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Old 08-19-2012, 02:23 PM   #13
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Quote:
Originally Posted by Jerry Bransford
Have you read all of the above comments that are trying to reassure you? If not, please read or re-read them. The axle pumpkin is made from heavy thick cast iron. We regularly get our Jeeps hung up them from rocks etc. and they regularly/easily withstand violent encounters with trail obstacles, even sharp trail obstacles. The only possibly vulnerable part of our axle is the differential cover which is still not easily damaged or punctured.

In other words, stop worrying about the axles, housings, pumpkins, etc. and especially stop worrying about using the bottle jack on any part of the axle or pumpkin housing. Consider them bulletproof for all reasonable intents and purposes.
I know I've smacked a rock with it at 7 mph and it didn't do much.
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Old 08-19-2012, 02:54 PM   #14
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And yes you can stick your stands under the lca mounts. X2 on the diff it's not going anywhere. Stronger than the frame.
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Old 08-19-2012, 04:04 PM   #15
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And yes you can stick your stands under the lca mounts. X2 on the diff it's not going anywhere. Stronger than the frame.
Expessially if your frame looks anything like Spencer's
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Old 08-19-2012, 04:08 PM   #16
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i have been known put the jack stand under the spring perch, grabbing the forward lip.

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Old 08-19-2012, 06:31 PM   #17
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I think your question was answered on where too jack and support so I will comment on the shop rotation.

I get mine done for free at DT for life so I just use their service. What I do though is make sure that they use a torque wrench to the right specs when they install the lug nuts. I also use anti-seize to keep them easy to remove. I also check them before trips to make sure they are right by slightly loosening and torquing them back. I very rarely have any issues on any vehicle or trailer.
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Old 08-19-2012, 08:41 PM   #18
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What I do though is make sure that they use a torque wrench to the right specs when they install the lug nuts. I also use anti-seize to keep them easy to remove. .
If you're tightening lug nuts to spec after applying antisieze, you're overtightening them. Once antisieze has been applied to the threads, you need to reduce the ft-lbs. by approximately 30% to provide the same clamping force.
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Old 08-19-2012, 08:46 PM   #19
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I thought that only applied if you got it on the area at the base of the lug nut where it contacts the wheel. I just put a little on the end of the thread and hand tighten it down snug.

Edit - hand tighten then torque to spec.
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Old 08-19-2012, 08:48 PM   #20
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If you're tightening lug nuts to spec after applying antisieze, you're overtightening them. Once antisieze has been applied to the threads, you need to reduce the ft-lbs. by approximately 30% to provide the same clamping force.
True. I remember seeing a chart showing torque specs for with and without anti-seize. I wish I could remember where I saw that. One day I'll google for it but for now, I'll live by the 30% rule.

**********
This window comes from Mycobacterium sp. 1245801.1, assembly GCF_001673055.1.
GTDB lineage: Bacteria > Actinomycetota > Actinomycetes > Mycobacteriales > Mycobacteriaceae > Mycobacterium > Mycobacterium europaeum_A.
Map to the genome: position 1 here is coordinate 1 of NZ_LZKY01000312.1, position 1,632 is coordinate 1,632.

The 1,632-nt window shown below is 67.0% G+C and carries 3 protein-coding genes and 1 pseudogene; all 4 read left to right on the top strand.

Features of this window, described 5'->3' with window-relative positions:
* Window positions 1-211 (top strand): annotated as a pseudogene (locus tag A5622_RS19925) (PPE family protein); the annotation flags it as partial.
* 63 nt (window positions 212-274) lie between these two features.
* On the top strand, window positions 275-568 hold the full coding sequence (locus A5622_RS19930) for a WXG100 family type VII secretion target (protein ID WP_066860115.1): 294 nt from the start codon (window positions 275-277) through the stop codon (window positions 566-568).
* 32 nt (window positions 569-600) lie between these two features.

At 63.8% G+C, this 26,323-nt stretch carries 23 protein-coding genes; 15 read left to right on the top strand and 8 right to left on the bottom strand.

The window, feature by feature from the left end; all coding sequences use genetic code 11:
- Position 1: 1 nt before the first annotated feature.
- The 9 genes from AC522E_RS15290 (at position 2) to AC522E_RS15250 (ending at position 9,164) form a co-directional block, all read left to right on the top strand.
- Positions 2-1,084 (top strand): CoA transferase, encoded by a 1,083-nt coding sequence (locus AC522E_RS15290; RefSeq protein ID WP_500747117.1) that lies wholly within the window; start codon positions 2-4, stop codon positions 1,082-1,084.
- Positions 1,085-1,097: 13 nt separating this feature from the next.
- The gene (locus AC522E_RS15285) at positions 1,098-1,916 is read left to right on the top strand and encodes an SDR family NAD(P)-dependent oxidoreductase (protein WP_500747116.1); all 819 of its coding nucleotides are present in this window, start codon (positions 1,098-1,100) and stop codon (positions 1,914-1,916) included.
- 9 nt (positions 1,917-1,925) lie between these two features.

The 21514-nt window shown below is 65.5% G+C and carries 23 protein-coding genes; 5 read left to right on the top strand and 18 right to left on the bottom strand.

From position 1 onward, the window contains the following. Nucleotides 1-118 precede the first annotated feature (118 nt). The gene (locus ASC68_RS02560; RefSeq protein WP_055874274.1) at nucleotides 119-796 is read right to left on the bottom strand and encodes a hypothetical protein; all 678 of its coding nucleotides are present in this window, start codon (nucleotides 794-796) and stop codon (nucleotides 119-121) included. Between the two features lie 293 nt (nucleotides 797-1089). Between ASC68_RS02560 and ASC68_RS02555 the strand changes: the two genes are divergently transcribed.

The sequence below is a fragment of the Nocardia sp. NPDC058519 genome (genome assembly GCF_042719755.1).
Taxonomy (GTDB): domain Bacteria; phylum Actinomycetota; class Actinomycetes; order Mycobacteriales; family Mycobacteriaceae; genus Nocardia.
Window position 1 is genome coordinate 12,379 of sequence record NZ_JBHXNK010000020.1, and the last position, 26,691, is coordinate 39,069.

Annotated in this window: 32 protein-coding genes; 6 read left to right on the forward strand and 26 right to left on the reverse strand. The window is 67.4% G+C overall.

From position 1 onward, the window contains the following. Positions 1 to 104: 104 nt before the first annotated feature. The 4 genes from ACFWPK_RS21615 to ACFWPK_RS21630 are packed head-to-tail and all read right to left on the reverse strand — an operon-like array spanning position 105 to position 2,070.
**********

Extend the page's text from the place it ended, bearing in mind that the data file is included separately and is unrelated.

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Old 08-19-2012, 08:50 PM   #21
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I thought that only applied if you got it on the area at the base of the lug nut where it contacts the wheel.
No, that 30% reduction in ft-lbs. applies when antisize is applied to the threads. That is because the antisieze lubricates the threads which makes it easier to turn before the torque wrench sees enough resistance to make it click. That in turn has increased the clamping effect with less effort (torque) as indicated by the torque wrench.
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Old 08-19-2012, 09:00 PM   #22
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Ok then I will drop it down to make sure not to over tighten.
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Old 08-19-2012, 11:00 PM   #23
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I think your question was answered on where too jack and support so I will comment on the shop rotation.

I get mine done for free at DT for life so I just use their service. What I do though is make sure that they use a torque wrench to the right specs when they install the lug nuts. I also use anti-seize to keep them easy to remove. I also check them before trips to make sure they are right by slightly loosening and torquing them back. I very rarely have any issues on any vehicle or trailer.
You have to watch those guys like a hawk...a lot of them are just kids. If they don't use torque sticks on the impact the torque wrench is pointless. I've seen them bottom out the impact and then go around with the TW just going through the motions. "Of course it's going to click the damn lugs are torqued to 300 ft/lbs!!" Yea I hate lazy "techs".
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Old 08-20-2012, 05:31 PM   #24
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You have to watch those guys like a hawk...a lot of them are just kids. If they don't use torque sticks on the impact the torque wrench is pointless. I've seen them bottom out the impact and then go around with the TW just going through the motions. "Of course it's going to click the damn lugs are torqued to 300 ft/lbs!!" Yea I hate lazy "techs".
I usually will not use a place if I do not see torque sticks installed on the guns laying around, and unless someone makes me move, I stand there when they rotate so I can make sure. I also give the kid a few bucks if he does it right. I still check them after 50-100 miles because I learned that way and I will show my ass if I cannot move a lug nut.